Sole Proprietorship

(redirected from Sole proprietor)
Also found in: Dictionary, Thesaurus, Financial, Encyclopedia.

Sole Proprietorship

A form of business in which one person owns all the assets of the business, in contrast to a partnership or a corporation.

A person who does business for himself is engaged in the operation of a sole proprietorship. Anyone who does business without formally creating a business organization is a sole proprietor. Many small businesses operate as sole proprietorships. Professionals, consultants, and other service businesses that require minimum amounts of capital often operate this way.

A sole proprietorship is not a separate legal entity, like a partnership or a corporation. No legal formalities are necessary to create a sole proprietorship, other than appropriate licensing to conduct business and registration of a business name if it differs from that of the sole proprietor. Because a sole proprietorship is not a separate legal entity, it is not itself a taxable entity. The sole proprietor must report income and expenses from the business on Schedule C of her or his personal federal income tax return.

A major concern for persons organizing a business enterprise is limiting the extent to which their personal assets, unrelated to the business itself, are subject to claims of business creditors. A sole proprietorship gives the least protection because the personal liability of the sole proprietor is generally unlimited. Both the business assets and the personal assets of the sole proprietor are subject to claims of the sole proprietorship's creditors. In addition, existing liabilities of the sole proprietor will not be extinguished upon the dissolution or sale of the sole proprietorship.

Unlike the managers of a corporation or a partnership, a sole proprietor has total flexibility in managing and controlling the business. The organizational expenses and level of formality in a sole proprietorship are minimal as compared with those of other business organizations. However, because a sole proprietorship is not a separate legal entity, it terminates when the sole proprietor becomes disabled, retires, or dies. As a result, a sole proprietorship lacks business continuity and does not have a perpetual existence as does a corporation.

For working capital, a sole proprietorship is generally limited to the individual funds of the sole proprietor, along with any loans from outsiders willing to provide extra capital. During her lifetime, a sole proprietor can sell or give away any asset because the business is not legally separate from the sole proprietor. At the death of the sole proprietor, the business is usually dissolved. The proprietor's estate, however, can sell the assets or continue the business.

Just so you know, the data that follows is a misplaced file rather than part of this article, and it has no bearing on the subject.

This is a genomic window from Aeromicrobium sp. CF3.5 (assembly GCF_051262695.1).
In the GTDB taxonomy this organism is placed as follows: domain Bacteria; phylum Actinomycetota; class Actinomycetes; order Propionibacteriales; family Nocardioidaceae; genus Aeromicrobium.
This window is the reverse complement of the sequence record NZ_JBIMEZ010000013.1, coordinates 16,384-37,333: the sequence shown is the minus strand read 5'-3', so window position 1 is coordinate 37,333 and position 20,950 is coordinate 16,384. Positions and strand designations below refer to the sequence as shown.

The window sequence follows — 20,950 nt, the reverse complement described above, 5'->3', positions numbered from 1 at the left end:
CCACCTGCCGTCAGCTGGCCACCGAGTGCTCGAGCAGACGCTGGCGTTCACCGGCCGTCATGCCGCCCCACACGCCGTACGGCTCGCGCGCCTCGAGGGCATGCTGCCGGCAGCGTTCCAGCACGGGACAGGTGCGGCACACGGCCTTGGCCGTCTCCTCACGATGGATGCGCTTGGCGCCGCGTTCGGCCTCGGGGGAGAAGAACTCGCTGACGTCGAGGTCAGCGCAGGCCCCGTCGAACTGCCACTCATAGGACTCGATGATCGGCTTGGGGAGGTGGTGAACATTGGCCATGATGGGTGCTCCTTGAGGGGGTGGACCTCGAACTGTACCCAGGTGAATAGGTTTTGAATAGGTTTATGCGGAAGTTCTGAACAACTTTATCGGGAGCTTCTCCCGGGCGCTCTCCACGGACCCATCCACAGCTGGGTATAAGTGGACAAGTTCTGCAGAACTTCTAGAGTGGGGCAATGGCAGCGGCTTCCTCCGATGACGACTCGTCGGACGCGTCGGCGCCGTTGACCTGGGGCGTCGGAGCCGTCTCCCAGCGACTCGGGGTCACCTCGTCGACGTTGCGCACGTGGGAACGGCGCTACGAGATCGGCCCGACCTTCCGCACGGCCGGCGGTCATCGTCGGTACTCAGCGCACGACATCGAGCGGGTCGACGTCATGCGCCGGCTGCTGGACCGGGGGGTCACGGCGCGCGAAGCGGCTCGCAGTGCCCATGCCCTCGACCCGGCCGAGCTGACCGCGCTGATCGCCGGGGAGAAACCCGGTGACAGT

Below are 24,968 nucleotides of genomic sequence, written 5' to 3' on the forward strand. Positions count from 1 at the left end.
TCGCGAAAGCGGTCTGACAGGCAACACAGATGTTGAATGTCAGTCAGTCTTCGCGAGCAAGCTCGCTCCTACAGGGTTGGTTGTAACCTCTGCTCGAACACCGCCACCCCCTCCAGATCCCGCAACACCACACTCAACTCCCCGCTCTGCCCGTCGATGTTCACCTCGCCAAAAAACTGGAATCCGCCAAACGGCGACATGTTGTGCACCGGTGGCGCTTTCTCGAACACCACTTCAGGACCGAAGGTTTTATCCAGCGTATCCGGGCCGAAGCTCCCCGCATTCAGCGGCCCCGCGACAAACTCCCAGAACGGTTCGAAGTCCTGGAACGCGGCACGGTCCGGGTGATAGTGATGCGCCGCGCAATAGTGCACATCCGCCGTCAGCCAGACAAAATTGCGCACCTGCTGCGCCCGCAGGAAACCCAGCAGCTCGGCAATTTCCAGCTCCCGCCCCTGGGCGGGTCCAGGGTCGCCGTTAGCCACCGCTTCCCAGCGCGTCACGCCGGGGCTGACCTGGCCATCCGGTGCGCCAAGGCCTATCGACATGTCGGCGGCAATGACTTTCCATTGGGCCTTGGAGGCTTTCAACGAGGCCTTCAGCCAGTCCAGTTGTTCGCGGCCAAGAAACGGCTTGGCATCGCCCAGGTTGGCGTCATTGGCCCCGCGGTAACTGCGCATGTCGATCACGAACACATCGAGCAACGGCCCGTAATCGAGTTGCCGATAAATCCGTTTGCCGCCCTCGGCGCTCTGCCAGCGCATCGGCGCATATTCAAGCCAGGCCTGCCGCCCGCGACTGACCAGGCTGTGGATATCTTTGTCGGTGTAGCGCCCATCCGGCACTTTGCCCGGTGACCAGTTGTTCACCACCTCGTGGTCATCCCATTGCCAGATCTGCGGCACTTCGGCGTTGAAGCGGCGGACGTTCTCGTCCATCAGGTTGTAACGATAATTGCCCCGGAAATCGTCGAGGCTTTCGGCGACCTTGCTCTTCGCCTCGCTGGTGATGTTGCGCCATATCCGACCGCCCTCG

Cross-references

S Corporation.

sole proprietorship

n. a business owned by one person, as distinguished from a partnership or corporation.

References in periodicals archive ?
Two years ago, I surprisingly discovered that the suspect had forged the trade license when he mentioned on the photocopy of the trade license [issued from the Department of Economic Development in Dubai] that the company became a sole proprietor company - it was not a limited company anymore.
Single-owner firms also dominate this group of larger firms, though they are larger and have survived longer on average than the group referred to as sole proprietors.
Among sole proprietors, most owners say they don't have a PCA in place to cover unforeseen events such as death or disability When sole proprietors with employees were asked what they were doing to develop future leaders, 52% answered "Nothing.
A sole proprietor cannot admit another owner without legally ending the sole proprietorship and forming a new business such as a partnership.
Those who believe their income is too small for the IRS to care about may be surprised to learn that in 2003, 3% of sole proprietors with gross receipts below $25,000 were examined.
The notice stated that sole proprietors in the construction industry who had elected to be exempt from workers' comp laws would lose their exemption unless they incorporate and file an application for re-issuance of their exemption.
Many sole proprietors of businesses with occasional employees, or no employees, are sometimes confused with laborers.
In the case of the sole proprietor, an agreement may not be feasible as it requires not only a seller but also a purchaser.
NEW YORK -- In their ongoing effort to cover the working uninsured, HealthPass and UnitedHealthcare, two of New York City's leading providers of health insurance tailored for small business, are joining forces for the first time to offer affordable, high-quality health insurance products to sole proprietors under the Oxford product brand.
Bu Shahab urged Emirati investors who are interested in starting business and adopt the legal form of sole proprietor company to complete all procedures regarding the issuance of the licence.
The current system does not mandate withholding for noncompliant sole proprietor payees.
In Chief Counsel Advice (CCA) 200524001, the IRS held that a self-employed individual who is a sole proprietor and purchases health insurance in his or her own name may treat it as purchased in the name of the sole proprietor business.